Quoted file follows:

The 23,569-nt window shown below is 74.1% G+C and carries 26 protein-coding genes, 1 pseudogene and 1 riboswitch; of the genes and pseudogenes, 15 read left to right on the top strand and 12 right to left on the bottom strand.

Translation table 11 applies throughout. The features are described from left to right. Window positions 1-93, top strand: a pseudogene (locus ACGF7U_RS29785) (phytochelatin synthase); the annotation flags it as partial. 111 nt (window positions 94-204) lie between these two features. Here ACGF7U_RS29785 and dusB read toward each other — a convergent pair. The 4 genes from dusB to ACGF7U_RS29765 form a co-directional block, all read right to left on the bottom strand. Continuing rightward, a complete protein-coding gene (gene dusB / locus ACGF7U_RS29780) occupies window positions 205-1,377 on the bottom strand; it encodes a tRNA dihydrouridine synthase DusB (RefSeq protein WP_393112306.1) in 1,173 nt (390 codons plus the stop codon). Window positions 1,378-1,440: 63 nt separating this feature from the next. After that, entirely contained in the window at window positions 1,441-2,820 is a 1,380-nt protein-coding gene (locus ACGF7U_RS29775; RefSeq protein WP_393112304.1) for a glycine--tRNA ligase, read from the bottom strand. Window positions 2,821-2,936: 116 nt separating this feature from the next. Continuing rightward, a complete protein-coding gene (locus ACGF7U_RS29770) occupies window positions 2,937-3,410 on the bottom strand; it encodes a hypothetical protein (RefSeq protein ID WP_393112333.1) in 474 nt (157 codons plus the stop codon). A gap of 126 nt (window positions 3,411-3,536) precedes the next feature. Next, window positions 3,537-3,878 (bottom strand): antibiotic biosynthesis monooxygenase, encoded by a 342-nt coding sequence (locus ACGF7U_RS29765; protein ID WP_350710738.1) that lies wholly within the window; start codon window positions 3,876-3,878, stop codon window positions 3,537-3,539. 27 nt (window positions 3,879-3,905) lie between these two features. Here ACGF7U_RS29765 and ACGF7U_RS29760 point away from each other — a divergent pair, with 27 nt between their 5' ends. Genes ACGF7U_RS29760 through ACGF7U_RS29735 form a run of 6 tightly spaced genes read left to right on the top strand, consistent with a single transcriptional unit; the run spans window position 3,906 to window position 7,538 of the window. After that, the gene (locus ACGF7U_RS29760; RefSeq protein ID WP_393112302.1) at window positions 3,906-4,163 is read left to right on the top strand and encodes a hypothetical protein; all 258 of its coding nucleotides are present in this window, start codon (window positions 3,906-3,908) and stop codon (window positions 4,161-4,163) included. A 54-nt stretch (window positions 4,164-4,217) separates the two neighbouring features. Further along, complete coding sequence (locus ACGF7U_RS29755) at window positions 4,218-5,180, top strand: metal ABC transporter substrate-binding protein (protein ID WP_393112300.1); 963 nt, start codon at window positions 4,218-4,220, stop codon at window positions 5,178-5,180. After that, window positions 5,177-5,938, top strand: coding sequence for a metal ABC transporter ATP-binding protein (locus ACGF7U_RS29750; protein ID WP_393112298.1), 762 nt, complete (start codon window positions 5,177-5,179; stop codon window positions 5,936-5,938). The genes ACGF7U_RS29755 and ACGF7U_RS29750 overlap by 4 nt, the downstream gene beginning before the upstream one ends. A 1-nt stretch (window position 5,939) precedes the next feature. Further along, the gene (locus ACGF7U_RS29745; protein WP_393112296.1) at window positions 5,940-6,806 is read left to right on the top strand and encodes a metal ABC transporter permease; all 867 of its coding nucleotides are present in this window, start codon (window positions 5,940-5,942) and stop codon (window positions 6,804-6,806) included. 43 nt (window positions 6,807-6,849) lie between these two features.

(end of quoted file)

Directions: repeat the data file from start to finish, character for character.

The 23,569-nt window shown below is 74.1% G+C and carries 26 protein-coding genes, 1 pseudogene and 1 riboswitch; of the genes and pseudogenes, 15 read left to right on the top strand and 12 right to left on the bottom strand.

Translation table 11 applies throughout. The features are described from left to right. Window positions 1-93, top strand: a pseudogene (locus ACGF7U_RS29785) (phytochelatin synthase); the annotation flags it as partial. 111 nt (window positions 94-204) lie between these two features. Here ACGF7U_RS29785 and dusB read toward each other — a convergent pair. The 4 genes from dusB to ACGF7U_RS29765 form a co-directional block, all read right to left on the bottom strand. Continuing rightward, a complete protein-coding gene (gene dusB / locus ACGF7U_RS29780) occupies window positions 205-1,377 on the bottom strand; it encodes a tRNA dihydrouridine synthase DusB (RefSeq protein WP_393112306.1) in 1,173 nt (390 codons plus the stop codon). Window positions 1,378-1,440: 63 nt separating this feature from the next. After that, entirely contained in the window at window positions 1,441-2,820 is a 1,380-nt protein-coding gene (locus ACGF7U_RS29775; RefSeq protein WP_393112304.1) for a glycine--tRNA ligase, read from the bottom strand. Window positions 2,821-2,936: 116 nt separating this feature from the next. Continuing rightward, a complete protein-coding gene (locus ACGF7U_RS29770) occupies window positions 2,937-3,410 on the bottom strand; it encodes a hypothetical protein (RefSeq protein ID WP_393112333.1) in 474 nt (157 codons plus the stop codon). A gap of 126 nt (window positions 3,411-3,536) precedes the next feature. Next, window positions 3,537-3,878 (bottom strand): antibiotic biosynthesis monooxygenase, encoded by a 342-nt coding sequence (locus ACGF7U_RS29765; protein ID WP_350710738.1) that lies wholly within the window; start codon window positions 3,876-3,878, stop codon window positions 3,537-3,539. 27 nt (window positions 3,879-3,905) lie between these two features. Here ACGF7U_RS29765 and ACGF7U_RS29760 point away from each other — a divergent pair, with 27 nt between their 5' ends. Genes ACGF7U_RS29760 through ACGF7U_RS29735 form a run of 6 tightly spaced genes read left to right on the top strand, consistent with a single transcriptional unit; the run spans window position 3,906 to window position 7,538 of the window. After that, the gene (locus ACGF7U_RS29760; RefSeq protein ID WP_393112302.1) at window positions 3,906-4,163 is read left to right on the top strand and encodes a hypothetical protein; all 258 of its coding nucleotides are present in this window, start codon (window positions 3,906-3,908) and stop codon (window positions 4,161-4,163) included. A 54-nt stretch (window positions 4,164-4,217) separates the two neighbouring features. Further along, complete coding sequence (locus ACGF7U_RS29755) at window positions 4,218-5,180, top strand: metal ABC transporter substrate-binding protein (protein ID WP_393112300.1); 963 nt, start codon at window positions 4,218-4,220, stop codon at window positions 5,178-5,180. After that, window positions 5,177-5,938, top strand: coding sequence for a metal ABC transporter ATP-binding protein (locus ACGF7U_RS29750; protein ID WP_393112298.1), 762 nt, complete (start codon window positions 5,177-5,179; stop codon window positions 5,936-5,938). The genes ACGF7U_RS29755 and ACGF7U_RS29750 overlap by 4 nt, the downstream gene beginning before the upstream one ends. A 1-nt stretch (window position 5,939) precedes the next feature. Further along, the gene (locus ACGF7U_RS29745; protein WP_393112296.1) at window positions 5,940-6,806 is read left to right on the top strand and encodes a metal ABC transporter permease; all 867 of its coding nucleotides are present in this window, start codon (window positions 5,940-5,942) and stop codon (window positions 6,804-6,806) included. 43 nt (window positions 6,807-6,849) lie between these two features.